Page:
North Korean food exports to China have increased by more than 35 percent compared to the same period last year, and are at their highest levels in at least four years, according to Chinese customs data. [….]
[I]n the first eight months of the year, North Korea exported more food than it received in food aid in the whole of 2011 according to a recent World Food Program (WFP) report. [NK News, Leo Byrne]
And this, shortly after the regime just cut rations to their lowest level in three years in at least one region, citing the effects of a drought. The obvious question this raises is whether North Korea has food to spare when aid workers are pleading with other governments to contribute aid for North Korea’s hungry. The best available evidence tells us that it does not.
First, aid workers continue to speak of numerous stunted children with impaired mental functioning, and U.N. surveys tell us that the vast majority of North Koreans were barely getting enough to eat last year, after one of North Korea’s best harvests in years.
Note that prices are always highest in remote Hyesan, where people are poorest, and lowest in Pyongyang, where people are richest. A careful reader will note that these data are at variance from Byrne’s statement that the price of rice has been relatively constant all year. Byrne is a first-rate reporter has done some exceptional reporting on sanctions violations, but in this case, the data contradict one of his assertions.
You could still excuse Pyongyang for exporting high-value foods, like ginseng and shiitake mushrooms, to earn revenue to buy larger quantities of cheaper foods rice, corn, and soy. Yet last spring, trade statistics told us that North Korea had reduced its food imports from China, despite the fact that this is ordinarily the hungriest season of the year, when winter stocks have run low. Byne notes that North Korea’s recent exports “even included a small rice export in July,” as market prices began to rise, and that North Korea exported seafood, traditionally an important source of needed protein in the Korean diet, including squid. No one who has ever entered a movie theater in South Korea could fail to notice the ubiquity of squid as a cheap snack food there.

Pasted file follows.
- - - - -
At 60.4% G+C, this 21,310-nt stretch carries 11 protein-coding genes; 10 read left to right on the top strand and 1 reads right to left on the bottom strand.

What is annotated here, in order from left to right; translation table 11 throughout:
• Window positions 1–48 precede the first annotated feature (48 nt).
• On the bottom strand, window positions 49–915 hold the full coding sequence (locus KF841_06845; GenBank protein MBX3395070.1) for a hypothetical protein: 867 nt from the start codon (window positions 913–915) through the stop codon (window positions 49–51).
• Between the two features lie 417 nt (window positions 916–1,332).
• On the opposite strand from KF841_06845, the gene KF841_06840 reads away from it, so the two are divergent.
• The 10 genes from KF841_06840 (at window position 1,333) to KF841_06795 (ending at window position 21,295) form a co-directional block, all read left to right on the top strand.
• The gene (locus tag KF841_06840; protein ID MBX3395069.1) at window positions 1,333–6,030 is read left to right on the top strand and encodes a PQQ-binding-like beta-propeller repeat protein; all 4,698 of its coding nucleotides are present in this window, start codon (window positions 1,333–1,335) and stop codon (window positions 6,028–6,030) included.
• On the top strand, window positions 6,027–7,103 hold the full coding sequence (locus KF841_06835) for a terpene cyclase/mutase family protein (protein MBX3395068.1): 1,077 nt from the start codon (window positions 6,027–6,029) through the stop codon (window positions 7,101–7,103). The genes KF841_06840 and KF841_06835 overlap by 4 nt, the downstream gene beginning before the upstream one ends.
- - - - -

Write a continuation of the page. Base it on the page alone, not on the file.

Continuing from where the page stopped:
In search of explanations, Byrne cites Andrei Lankov, who speculates that North Korea is actually having a good harvest and that North Koreans are eating well. I’ve often cited and been influenced by Lankov’s research in the past, but there are several problems with this argument.
First, even if you disregard the earlier reports of a drought, a good harvest wouldn’t necessarily mean that everyone is eating well if the regime is seizing the crops, as it was also reported to be doing in South Hwanghae in 2012, and then exporting whatever the favored classes and the military don’t consume.
Second, the U.N. and its aid workers, who have much more evidence on their side, continue to tell us that the people are barely surviving.
Third, Lankov’s argument finds little support from evidence of a better nutritional situation or lower food prices, and only unsourced anecdotes to support his claims of agricultural reform. The latter claim conflicts with reports of seizures of collective crops, the confiscation and destruction of private crops, the seizure of private plots, crackdowns on remittances, and intensified efforts to seal the border — evidence that Kim Jong Un’s agricultural policies are actually more statist than his father’s. Lankov’s previous claim, of a 30% rise in food production last year, also conflicts with stronger evidence of a production increase of just 5%, although all of these estimates should be treated with suspicion.
So which is it? Either (a) the U.N. data and aid workers’ anecdotes are the product Pyongyang’s manipulations, (b) the trade statistics are incomplete or manipulated, or (c) Pyongyang is willfully starving its own people. Option (c) is the only theory that doesn’t require me to ignore evidence. Each of these explanations is its own argument that aid isn’t helping North Korea’s hungry, and won’t unless aid agencies are willing to speak hard truths about hunger, access, and monitoring. So is the fact that we still aren’t sure which lie Pyongyang is telling us.